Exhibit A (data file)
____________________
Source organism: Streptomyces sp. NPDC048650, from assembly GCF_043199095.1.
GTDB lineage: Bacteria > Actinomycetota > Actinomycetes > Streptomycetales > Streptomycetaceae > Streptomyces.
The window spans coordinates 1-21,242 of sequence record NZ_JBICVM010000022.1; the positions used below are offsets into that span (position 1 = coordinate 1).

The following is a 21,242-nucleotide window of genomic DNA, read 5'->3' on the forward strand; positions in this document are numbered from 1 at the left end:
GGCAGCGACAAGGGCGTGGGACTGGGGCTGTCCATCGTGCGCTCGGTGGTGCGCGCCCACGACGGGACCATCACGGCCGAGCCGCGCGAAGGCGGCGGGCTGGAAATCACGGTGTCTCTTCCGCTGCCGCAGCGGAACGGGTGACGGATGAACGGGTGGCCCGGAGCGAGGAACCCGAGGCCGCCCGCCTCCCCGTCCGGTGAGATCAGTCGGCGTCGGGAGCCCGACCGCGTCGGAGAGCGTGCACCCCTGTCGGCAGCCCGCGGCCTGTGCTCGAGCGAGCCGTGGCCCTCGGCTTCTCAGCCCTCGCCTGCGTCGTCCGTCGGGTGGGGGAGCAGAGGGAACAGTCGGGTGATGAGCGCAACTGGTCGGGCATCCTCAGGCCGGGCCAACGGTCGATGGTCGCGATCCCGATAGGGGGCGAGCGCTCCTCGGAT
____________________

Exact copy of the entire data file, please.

Source organism: Streptomyces sp. NPDC048650, from assembly GCF_043199095.1.
GTDB lineage: Bacteria > Actinomycetota > Actinomycetes > Streptomycetales > Streptomycetaceae > Streptomyces.
The window spans coordinates 1-21,242 of sequence record NZ_JBICVM010000022.1; the positions used below are offsets into that span (position 1 = coordinate 1).

The following is a 21,242-nucleotide window of genomic DNA, read 5'->3' on the forward strand; positions in this document are numbered from 1 at the left end:
GGCAGCGACAAGGGCGTGGGACTGGGGCTGTCCATCGTGCGCTCGGTGGTGCGCGCCCACGACGGGACCATCACGGCCGAGCCGCGCGAAGGCGGCGGGCTGGAAATCACGGTGTCTCTTCCGCTGCCGCAGCGGAACGGGTGACGGATGAACGGGTGGCCCGGAGCGAGGAACCCGAGGCCGCCCGCCTCCCCGTCCGGTGAGATCAGTCGGCGTCGGGAGCCCGACCGCGTCGGAGAGCGTGCACCCCTGTCGGCAGCCCGCGGCCTGTGCTCGAGCGAGCCGTGGCCCTCGGCTTCTCAGCCCTCGCCTGCGTCGTCCGTCGGGTGGGGGAGCAGAGGGAACAGTCGGGTGATGAGCGCAACTGGTCGGGCATCCTCAGGCCGGGCCAACGGTCGATGGTCGCGATCCCGATAGGGGGCGAGCGCTCCTCGGAT